Immanence, autonomy and integral anomalies

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'Human kind cannot bear very much reality.' Countless versions of this statement have been used, often in radically different ways, to underwrite condemnations of inauthentic life. Plato was the first, in his grim, unforgiving allegory of the cave (Republic 255-64). Karl Marx's declaration that 'Religion ... is the opium of the people' revised the notion, whilst counteracting excuses for political apathy (1992:244). And Oscar Wilde made use of a similar idea, from still another direction - a tribute to the creative imagination, artfully disguised as a defense of 'lying'. Coined by T.S. Eliot in Four Quartets (1936), the phrase has been renewed in the digital age, quickened by the new technologies of escape. One of the main feats of the Matrix trilogy is not just to refract these meanings through the hypnotic glow of the monitor, but to offer detailed speculations as to what lies on the other side of that glow. To help define the nature of those speculations, I will start with a simple proposition: cyberspace, and the 'consensual hallucination' (Gibson 1984:12) that sustains it, is a form of imaginary space not unlike the stage, the screen or the pages of a novel. To use a metaphor like 'space', even in an imaginary sense, is to invite a particular kind of fantasy. What would it mean to 'inhabit' this space - not at one remove via code manipulation and program protocols, which control and regulate the hallucination, but internally, inherently? How would it be to experience the cyber-world from the inside? Or to put it in philosophical terms: what is the experience of immanence in the fictional realm of cyberspace, and what are the ontological implications of that experience?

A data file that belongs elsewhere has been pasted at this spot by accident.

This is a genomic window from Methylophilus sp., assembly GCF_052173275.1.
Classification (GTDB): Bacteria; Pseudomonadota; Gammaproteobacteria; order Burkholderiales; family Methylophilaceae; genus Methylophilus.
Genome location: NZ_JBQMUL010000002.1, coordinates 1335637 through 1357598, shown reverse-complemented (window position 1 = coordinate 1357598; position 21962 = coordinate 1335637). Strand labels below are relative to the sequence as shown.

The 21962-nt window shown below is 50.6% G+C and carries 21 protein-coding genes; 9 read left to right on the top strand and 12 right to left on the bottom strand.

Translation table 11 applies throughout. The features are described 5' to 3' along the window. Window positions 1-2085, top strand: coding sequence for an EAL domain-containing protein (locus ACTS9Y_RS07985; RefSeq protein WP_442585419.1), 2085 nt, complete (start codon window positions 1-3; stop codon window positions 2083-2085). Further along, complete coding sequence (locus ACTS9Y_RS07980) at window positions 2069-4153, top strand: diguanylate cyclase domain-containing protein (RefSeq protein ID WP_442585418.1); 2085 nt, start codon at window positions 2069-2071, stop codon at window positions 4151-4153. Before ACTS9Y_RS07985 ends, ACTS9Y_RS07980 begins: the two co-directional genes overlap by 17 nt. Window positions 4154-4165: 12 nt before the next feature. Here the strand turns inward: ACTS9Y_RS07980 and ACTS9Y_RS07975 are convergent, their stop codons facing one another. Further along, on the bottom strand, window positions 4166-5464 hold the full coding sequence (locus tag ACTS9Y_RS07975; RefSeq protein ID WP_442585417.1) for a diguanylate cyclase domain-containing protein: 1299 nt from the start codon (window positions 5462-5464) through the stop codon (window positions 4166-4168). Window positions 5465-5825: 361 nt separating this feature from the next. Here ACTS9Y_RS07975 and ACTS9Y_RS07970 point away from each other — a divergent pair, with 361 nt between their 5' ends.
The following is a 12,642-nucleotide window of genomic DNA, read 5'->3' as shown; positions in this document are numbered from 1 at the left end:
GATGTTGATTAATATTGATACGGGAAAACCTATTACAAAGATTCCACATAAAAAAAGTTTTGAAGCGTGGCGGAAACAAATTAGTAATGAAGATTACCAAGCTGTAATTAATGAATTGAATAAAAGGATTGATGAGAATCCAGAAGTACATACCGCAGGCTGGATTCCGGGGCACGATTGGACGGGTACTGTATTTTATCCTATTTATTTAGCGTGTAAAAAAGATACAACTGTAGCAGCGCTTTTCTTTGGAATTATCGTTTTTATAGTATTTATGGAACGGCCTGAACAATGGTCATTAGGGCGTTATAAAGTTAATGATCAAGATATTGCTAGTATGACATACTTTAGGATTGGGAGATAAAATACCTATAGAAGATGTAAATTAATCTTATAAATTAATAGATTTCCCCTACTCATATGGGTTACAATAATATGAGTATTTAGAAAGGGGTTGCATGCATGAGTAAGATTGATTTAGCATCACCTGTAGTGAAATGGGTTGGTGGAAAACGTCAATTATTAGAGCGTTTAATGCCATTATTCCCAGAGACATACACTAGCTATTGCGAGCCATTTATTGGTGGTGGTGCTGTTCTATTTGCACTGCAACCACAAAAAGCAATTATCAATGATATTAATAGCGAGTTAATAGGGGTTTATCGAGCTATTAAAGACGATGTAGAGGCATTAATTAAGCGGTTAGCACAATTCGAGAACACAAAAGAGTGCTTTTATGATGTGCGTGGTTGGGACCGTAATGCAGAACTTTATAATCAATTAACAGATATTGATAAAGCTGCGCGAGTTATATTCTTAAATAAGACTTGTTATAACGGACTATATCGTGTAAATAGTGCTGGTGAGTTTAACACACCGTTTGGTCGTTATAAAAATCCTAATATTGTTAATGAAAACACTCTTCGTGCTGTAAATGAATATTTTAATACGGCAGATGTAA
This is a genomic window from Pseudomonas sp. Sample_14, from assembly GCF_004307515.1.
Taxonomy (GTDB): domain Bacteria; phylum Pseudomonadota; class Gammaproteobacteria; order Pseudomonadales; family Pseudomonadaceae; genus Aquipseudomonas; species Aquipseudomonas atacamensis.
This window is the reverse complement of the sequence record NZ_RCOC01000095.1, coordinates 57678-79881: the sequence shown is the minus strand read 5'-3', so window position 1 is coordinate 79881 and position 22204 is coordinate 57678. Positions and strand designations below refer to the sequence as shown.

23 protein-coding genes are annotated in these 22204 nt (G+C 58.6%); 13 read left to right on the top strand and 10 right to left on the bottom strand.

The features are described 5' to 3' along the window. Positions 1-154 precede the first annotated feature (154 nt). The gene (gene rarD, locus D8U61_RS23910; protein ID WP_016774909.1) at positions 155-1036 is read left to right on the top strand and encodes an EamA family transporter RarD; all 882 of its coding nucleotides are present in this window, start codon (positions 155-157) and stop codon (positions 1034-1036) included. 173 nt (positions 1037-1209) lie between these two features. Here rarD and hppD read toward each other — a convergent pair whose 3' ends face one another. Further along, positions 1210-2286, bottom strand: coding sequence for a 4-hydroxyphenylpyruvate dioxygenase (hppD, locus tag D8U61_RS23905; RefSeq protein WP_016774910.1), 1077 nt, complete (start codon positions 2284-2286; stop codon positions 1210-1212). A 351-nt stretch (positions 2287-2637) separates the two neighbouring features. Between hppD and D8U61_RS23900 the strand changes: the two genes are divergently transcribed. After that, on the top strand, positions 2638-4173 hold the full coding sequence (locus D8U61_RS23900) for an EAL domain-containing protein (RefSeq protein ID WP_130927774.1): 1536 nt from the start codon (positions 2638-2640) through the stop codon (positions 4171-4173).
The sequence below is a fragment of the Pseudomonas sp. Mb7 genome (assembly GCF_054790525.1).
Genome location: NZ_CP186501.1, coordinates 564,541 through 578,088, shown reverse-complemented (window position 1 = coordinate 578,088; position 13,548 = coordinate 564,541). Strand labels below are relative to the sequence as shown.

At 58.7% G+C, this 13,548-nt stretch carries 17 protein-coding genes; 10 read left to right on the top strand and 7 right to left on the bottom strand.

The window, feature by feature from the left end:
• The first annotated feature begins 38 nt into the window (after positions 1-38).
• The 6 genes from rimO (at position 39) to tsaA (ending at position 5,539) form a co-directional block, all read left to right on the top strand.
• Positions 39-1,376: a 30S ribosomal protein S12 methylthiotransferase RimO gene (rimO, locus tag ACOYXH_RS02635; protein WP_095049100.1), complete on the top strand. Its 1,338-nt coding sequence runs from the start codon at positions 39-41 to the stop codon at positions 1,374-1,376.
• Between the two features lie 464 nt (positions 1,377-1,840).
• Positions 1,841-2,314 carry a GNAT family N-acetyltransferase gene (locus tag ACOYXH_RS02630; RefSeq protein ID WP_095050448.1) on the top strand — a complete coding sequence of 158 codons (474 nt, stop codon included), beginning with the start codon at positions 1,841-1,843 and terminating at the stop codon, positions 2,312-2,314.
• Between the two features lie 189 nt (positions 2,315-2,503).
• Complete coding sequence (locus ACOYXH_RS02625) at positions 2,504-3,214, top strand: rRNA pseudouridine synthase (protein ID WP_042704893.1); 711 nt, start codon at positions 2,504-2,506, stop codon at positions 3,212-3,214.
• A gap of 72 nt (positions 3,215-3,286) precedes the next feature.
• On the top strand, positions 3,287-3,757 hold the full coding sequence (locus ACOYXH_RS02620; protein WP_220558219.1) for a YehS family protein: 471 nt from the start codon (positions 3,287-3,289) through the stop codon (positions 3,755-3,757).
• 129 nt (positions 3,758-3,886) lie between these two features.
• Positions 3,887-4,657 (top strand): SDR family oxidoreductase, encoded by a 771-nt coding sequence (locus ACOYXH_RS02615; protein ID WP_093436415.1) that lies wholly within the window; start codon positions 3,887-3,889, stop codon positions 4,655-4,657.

Original languageEnglish
Title of host publicationThe Matrix trilogy
Subtitle of host publicationcyberpunk reloaded
EditorsStacy Gills
Place of PublicationLondon
PublisherWallflower Press
Number of pages11
ISBN (Print)1904764339
Publication statusPublished - 2005

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